The government through its Treasury also sets the prevailing interest rate and provides the medium of exchange. Too much is inflationary and too little is deflationary. It puts the oil in the economic engine and can put in as much as its target inflation rate allows. It is not financially constrained. For a sovereign government with a freely floating exchange rate, any financial constraint such as a matching bond issue is a self-imposed restriction. A debt ceiling is also a self-imposed restriction as is a fiscal brake.

The external sector is trade and commerce with other countries. This sector can provide income from a positive trade balance, or it can drain funds with a negative trade balance.

For the stock market in the private sector to prosper and keep moving upwards, income is required to flow in. Otherwise, the sector can only circulate existing funds or is losing funds and in decline.

The ideal situation is that the private sector has a net inflow of funds and is always growing, thus giving the stock market headroom within which to expand in value. For this to happen, one or both of the other sectors have to be adding funds to the circular flow of income.

The following formula can express this relationship:

Private Sector = Government Sector + External Sector


GDP = Private Sector + Government Sector + External Sector

These are accounting entities and correct by definition.

For the best investing outcome, one looks for countries with stock markets located in private sectors that are receiving positive income flows overall. Top marks come where private credit creation, the government sector, and external sector are all in plus and trending upwards.

Conclusion, Summary, And Recommendation

When we take our inputs and place them in our formula, we can calculate the following sectoral flow result based as a percentage of GDP.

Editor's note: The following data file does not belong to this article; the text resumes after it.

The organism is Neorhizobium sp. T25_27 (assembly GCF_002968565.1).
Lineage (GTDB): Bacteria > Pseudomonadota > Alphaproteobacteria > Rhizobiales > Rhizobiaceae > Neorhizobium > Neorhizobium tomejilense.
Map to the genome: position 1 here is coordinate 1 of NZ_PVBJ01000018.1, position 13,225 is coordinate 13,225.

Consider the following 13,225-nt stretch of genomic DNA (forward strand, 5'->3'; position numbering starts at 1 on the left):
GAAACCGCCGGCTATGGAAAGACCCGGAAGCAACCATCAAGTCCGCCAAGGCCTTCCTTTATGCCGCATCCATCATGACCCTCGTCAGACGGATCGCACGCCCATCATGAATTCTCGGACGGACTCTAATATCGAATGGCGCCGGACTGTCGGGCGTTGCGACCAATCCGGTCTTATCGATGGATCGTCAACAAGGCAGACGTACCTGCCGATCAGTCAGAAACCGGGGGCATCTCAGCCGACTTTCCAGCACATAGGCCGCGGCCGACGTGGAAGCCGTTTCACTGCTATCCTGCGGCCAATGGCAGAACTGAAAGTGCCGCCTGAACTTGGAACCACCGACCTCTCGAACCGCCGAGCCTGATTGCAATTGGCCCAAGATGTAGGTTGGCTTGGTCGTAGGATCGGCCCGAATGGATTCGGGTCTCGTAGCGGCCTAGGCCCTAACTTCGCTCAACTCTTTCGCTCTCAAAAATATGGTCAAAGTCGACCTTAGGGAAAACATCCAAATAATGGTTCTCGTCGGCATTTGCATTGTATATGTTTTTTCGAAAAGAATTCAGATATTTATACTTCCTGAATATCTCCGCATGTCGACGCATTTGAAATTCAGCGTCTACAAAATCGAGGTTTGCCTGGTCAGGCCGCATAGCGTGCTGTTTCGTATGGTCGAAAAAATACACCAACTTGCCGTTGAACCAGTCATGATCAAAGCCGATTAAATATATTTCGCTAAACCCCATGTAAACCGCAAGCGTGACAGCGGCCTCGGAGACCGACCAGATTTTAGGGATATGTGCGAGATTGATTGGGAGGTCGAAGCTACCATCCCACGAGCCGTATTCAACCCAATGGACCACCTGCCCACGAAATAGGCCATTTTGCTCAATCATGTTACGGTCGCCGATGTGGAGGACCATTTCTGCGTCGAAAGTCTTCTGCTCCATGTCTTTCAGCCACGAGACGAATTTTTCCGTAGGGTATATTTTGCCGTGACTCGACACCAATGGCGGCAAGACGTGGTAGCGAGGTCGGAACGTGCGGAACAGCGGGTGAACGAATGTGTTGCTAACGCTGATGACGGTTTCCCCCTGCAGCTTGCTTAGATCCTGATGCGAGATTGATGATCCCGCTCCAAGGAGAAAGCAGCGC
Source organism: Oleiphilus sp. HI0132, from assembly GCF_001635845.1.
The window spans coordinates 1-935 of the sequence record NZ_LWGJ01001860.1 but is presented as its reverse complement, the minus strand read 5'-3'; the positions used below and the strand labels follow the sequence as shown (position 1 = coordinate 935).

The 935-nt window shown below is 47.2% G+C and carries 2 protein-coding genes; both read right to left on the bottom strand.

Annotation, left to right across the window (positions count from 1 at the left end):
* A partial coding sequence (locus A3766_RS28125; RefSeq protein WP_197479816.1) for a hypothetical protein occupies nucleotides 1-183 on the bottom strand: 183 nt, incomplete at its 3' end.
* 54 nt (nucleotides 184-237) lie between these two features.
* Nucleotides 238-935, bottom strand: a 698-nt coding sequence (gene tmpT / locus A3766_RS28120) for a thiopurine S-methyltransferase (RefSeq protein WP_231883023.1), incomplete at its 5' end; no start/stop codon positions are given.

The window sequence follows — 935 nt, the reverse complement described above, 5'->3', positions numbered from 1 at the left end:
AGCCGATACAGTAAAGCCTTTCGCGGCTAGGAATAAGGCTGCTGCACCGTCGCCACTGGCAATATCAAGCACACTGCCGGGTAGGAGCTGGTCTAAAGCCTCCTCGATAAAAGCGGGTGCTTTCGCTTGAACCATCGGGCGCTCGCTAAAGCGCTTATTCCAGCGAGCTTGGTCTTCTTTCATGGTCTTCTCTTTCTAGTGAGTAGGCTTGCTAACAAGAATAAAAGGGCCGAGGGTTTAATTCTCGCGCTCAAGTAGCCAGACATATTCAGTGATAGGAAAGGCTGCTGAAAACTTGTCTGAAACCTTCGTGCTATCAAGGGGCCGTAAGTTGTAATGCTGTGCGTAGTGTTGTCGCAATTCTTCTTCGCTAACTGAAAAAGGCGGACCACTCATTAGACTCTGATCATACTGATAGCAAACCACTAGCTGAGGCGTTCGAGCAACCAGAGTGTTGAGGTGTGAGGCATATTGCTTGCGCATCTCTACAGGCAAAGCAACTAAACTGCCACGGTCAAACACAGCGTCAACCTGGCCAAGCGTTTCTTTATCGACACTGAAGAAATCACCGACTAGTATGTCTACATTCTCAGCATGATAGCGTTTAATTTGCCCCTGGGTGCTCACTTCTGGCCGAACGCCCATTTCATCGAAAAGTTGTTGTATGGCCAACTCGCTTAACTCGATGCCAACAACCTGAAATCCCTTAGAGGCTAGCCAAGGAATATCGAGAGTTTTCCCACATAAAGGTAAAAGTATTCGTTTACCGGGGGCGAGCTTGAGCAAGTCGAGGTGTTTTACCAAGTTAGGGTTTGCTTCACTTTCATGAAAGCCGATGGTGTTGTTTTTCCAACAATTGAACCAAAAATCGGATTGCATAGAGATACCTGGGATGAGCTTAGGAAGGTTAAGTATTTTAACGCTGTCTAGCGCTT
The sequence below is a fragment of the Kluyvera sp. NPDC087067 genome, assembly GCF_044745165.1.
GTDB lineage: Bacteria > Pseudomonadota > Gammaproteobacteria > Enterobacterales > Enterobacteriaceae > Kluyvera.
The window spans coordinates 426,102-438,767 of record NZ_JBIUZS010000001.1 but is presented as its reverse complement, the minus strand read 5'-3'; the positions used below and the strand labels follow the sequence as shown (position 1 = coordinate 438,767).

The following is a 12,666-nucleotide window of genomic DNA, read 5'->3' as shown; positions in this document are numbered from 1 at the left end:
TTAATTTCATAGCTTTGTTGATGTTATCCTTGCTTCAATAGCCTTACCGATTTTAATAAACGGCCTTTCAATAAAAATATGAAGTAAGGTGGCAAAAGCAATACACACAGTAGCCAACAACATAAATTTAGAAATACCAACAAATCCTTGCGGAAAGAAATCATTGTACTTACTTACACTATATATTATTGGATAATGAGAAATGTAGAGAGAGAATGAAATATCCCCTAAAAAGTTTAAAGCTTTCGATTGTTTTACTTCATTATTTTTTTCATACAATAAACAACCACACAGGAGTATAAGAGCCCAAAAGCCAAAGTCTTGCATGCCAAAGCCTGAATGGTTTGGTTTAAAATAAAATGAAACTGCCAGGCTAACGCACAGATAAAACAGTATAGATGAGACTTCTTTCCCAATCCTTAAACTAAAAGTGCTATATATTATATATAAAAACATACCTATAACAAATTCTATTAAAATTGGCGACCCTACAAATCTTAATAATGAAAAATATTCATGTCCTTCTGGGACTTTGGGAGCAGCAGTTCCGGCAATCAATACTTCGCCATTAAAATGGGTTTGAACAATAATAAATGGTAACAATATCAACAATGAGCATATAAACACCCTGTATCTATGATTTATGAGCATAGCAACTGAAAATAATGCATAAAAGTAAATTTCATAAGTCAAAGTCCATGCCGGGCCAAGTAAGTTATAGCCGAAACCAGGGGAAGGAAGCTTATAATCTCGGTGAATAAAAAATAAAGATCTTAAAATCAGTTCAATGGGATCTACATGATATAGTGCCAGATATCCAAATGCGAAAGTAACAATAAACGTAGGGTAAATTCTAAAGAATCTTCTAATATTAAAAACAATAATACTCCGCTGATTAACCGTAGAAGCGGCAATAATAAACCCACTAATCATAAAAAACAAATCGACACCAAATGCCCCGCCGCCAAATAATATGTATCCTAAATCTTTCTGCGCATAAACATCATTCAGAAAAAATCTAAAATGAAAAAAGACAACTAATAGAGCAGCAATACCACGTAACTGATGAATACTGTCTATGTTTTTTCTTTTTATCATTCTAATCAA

Private Sector Credit Creation


Government Sector


External Sector





0.9% -0.8% 7% 8.7%






(Source: Trading Economics and Author calculations based on same)

The South Korea macro fiscal flows are moderately strong at 6%. There is scope for financial assets such as stocks, bonds, and real estate to rise given that the private sector is receiving such an inflow of funds. On the downside, the flows are decelerating due to a weaker current account balance and a government taxing more than it is spending even though there is significant youth unemployment.

An investor wishing to have exposure to the Korean stock exchange and currency can do so via the following ETFs:


iShares MSCI South Korea Capped ETF


Deutsche X-trackers MSCI South Korea Hedged Equity ETF


AdvisorShares KIM Korea Equity ETF


Direxion Daily South Korea Bull 3X Shares ETF


First Trust South Korea AlphaDEX Fund


iShares Currency Hedged MSCI South Korea ETF

I first looked at South Korea in this article in April 2017 and recommended it as a buy due to the strong fiscal flows. If one had invested in South Korea following the article, one would have seen 13% capital growth return, and a tiny 0.95% dividend as the chart below shows. The Korean stock index has risen steadily since bottoming out in 2009, and one would have been well compensated over the period regarding income and growth.

The recent tension between North and South Korea gives an opportunity for the market to whipsaw due to market sentiment responding to the news of ever more and bigger nuclear weapon tests and missile launches.

The underlying market is strong and the market direction is upwards and dips caused by sentiment should be bought.

(Source: Seeking Alpha

The fiscal flows are now moderate, though, in decline. One can expect a weaker stock market performance going forward due to a weaker current account and the government spending less than it is taxing out. There is simply less wealth being generated to keep all asset prices moving up at the same velocity as before.

Disclosure: I/we have no positions in any stocks mentioned, and no plans to initiate any positions within the next 72 hours.

I wrote this article myself, and it expresses my own opinions. I am not receiving compensation for it (other than from Seeking Alpha). I have no business relationship with any company whose stock is mentioned in this article.